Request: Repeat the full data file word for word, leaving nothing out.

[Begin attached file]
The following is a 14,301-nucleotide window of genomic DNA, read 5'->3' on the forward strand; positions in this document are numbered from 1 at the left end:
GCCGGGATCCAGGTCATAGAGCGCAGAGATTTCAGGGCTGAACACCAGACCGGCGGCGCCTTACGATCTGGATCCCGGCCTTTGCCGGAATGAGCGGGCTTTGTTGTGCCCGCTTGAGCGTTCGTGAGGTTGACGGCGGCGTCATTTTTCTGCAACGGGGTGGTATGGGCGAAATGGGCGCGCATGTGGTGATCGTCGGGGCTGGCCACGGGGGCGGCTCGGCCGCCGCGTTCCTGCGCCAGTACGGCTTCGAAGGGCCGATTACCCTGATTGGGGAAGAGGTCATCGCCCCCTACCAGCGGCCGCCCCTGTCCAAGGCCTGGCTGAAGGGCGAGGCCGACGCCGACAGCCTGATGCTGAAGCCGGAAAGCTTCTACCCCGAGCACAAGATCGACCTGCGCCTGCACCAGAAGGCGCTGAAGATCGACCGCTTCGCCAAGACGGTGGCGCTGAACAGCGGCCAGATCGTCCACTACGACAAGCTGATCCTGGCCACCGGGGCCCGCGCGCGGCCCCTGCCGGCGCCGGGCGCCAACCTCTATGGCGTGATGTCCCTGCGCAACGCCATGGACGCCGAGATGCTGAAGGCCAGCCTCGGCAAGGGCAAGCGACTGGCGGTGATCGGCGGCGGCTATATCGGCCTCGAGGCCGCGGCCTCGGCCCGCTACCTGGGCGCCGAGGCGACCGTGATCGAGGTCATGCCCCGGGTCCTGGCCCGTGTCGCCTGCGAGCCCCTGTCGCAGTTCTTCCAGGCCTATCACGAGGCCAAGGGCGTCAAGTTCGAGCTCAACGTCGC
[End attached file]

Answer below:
The following is a 14,301-nucleotide window of genomic DNA, read 5'->3' on the forward strand; positions in this document are numbered from 1 at the left end:
GCCGGGATCCAGGTCATAGAGCGCAGAGATTTCAGGGCTGAACACCAGACCGGCGGCGCCTTACGATCTGGATCCCGGCCTTTGCCGGAATGAGCGGGCTTTGTTGTGCCCGCTTGAGCGTTCGTGAGGTTGACGGCGGCGTCATTTTTCTGCAACGGGGTGGTATGGGCGAAATGGGCGCGCATGTGGTGATCGTCGGGGCTGGCCACGGGGGCGGCTCGGCCGCCGCGTTCCTGCGCCAGTACGGCTTCGAAGGGCCGATTACCCTGATTGGGGAAGAGGTCATCGCCCCCTACCAGCGGCCGCCCCTGTCCAAGGCCTGGCTGAAGGGCGAGGCCGACGCCGACAGCCTGATGCTGAAGCCGGAAAGCTTCTACCCCGAGCACAAGATCGACCTGCGCCTGCACCAGAAGGCGCTGAAGATCGACCGCTTCGCCAAGACGGTGGCGCTGAACAGCGGCCAGATCGTCCACTACGACAAGCTGATCCTGGCCACCGGGGCCCGCGCGCGGCCCCTGCCGGCGCCGGGCGCCAACCTCTATGGCGTGATGTCCCTGCGCAACGCCATGGACGCCGAGATGCTGAAGGCCAGCCTCGGCAAGGGCAAGCGACTGGCGGTGATCGGCGGCGGCTATATCGGCCTCGAGGCCGCGGCCTCGGCCCGCTACCTGGGCGCCGAGGCGACCGTGATCGAGGTCATGCCCCGGGTCCTGGCCCGTGTCGCCTGCGAGCCCCTGTCGCAGTTCTTCCAGGCCTATCACGAGGCCAAGGGCGTCAAGTTCGAGCTCAACGTCGC